Fatty Acid Amide Hydrolase and the Metabolism of N-Acylethanolamine Lipid Mediators in Plants
N-Acylethanolamines (NAEs) are a group of fatty acid derivatives that have been identified in a wide range of multicellular eukaryotes, some unicellular eukaryotes, and in a limited number of prokaryotes. The precise acyl composition of the NAE pool in organisms is variable and the overall levels of NAEs fluctuate with changes in development or in response to cellular stresses, especially where it has been studied in animal and plant systems. In animals, these lipids belong to the endocannabinoid pathway where they regulate diverse behavioral and physiological processes. In plant systems, these NAEs have potent growth-regulating activities, which are terminated by their hydrolysis. The inactivation of NAEs, in part, is accomplished by an enzyme identified as a functional homolog of the fatty acid amide hydrolase (FAAH) that regulates endocannabinoid metabolism in vertebrates. Here, the molecular and biochemical characteristics of this enzyme and its role in NAE metabolism in plants are reviewed.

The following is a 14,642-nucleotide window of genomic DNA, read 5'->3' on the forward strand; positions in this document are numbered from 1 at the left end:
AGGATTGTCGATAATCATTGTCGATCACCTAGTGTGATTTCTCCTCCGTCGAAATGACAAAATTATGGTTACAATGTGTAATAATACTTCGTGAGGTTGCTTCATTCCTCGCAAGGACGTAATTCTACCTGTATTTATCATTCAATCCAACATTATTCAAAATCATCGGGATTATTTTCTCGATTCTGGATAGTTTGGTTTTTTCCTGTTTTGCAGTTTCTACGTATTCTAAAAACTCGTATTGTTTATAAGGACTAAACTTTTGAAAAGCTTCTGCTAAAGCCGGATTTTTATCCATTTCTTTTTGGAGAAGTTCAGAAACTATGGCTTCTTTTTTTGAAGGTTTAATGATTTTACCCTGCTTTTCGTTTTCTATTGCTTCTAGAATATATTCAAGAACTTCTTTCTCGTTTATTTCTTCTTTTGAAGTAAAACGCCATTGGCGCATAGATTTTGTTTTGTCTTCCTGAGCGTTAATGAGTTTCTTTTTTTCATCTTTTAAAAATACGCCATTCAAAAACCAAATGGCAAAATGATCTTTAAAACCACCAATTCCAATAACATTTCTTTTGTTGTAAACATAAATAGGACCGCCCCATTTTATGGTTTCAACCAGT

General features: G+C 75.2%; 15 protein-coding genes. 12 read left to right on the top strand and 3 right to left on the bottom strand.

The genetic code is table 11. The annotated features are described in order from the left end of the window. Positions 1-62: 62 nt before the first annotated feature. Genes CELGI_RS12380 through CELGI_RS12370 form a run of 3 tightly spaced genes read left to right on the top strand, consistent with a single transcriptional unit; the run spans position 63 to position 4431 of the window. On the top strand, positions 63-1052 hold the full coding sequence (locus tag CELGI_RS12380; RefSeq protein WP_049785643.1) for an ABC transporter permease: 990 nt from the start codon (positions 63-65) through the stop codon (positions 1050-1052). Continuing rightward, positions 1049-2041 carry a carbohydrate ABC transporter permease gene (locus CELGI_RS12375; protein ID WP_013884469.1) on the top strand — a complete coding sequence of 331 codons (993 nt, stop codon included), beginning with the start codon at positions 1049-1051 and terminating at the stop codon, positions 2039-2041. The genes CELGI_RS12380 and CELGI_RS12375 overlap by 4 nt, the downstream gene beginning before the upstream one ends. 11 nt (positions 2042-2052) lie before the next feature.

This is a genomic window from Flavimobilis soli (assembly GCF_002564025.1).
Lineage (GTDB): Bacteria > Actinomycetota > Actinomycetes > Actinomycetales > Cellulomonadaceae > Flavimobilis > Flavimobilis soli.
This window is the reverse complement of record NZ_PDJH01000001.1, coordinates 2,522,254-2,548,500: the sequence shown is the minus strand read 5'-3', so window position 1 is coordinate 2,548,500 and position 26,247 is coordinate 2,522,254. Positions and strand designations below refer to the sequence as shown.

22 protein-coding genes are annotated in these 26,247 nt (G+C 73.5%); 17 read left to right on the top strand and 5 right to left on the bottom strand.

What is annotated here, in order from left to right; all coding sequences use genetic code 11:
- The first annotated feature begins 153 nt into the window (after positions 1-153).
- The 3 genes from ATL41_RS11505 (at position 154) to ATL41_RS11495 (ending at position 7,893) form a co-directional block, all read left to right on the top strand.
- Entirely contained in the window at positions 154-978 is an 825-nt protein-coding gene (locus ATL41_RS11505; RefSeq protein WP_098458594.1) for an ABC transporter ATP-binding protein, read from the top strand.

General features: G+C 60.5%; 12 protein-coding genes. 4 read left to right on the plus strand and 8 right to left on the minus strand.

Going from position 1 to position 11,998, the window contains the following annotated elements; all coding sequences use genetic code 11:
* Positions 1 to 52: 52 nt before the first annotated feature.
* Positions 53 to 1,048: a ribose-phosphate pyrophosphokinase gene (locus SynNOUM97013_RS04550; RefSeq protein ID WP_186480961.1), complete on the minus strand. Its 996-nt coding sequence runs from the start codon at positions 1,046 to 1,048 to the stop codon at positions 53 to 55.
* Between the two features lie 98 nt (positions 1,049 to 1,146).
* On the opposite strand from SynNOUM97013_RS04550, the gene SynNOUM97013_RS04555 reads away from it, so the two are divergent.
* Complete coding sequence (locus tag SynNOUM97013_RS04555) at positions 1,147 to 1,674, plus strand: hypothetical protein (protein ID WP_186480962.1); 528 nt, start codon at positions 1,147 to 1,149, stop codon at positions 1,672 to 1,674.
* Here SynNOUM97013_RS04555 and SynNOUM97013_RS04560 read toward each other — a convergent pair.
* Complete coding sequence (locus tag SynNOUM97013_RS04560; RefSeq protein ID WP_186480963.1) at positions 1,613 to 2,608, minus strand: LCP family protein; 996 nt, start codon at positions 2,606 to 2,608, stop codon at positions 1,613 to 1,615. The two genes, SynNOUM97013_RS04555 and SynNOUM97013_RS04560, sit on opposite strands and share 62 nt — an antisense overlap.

KeywordsFatty Acid Amide Hydrolase Fatty Acid Derivative At5g07360 Gene Fatty Acid Amide Hydrolase Activity Fatty Acid Amide Hydrolase Enzyme
Work in the authors’ laboratories on N-acylethanolamine metabolism has been supported by grants from the USDA-NRI competitive grants program and the U.S. Department of Energy, Energy Biosciences Program. We thank Dr. Charlene Case-Richardson for assistance with manuscript preparation.
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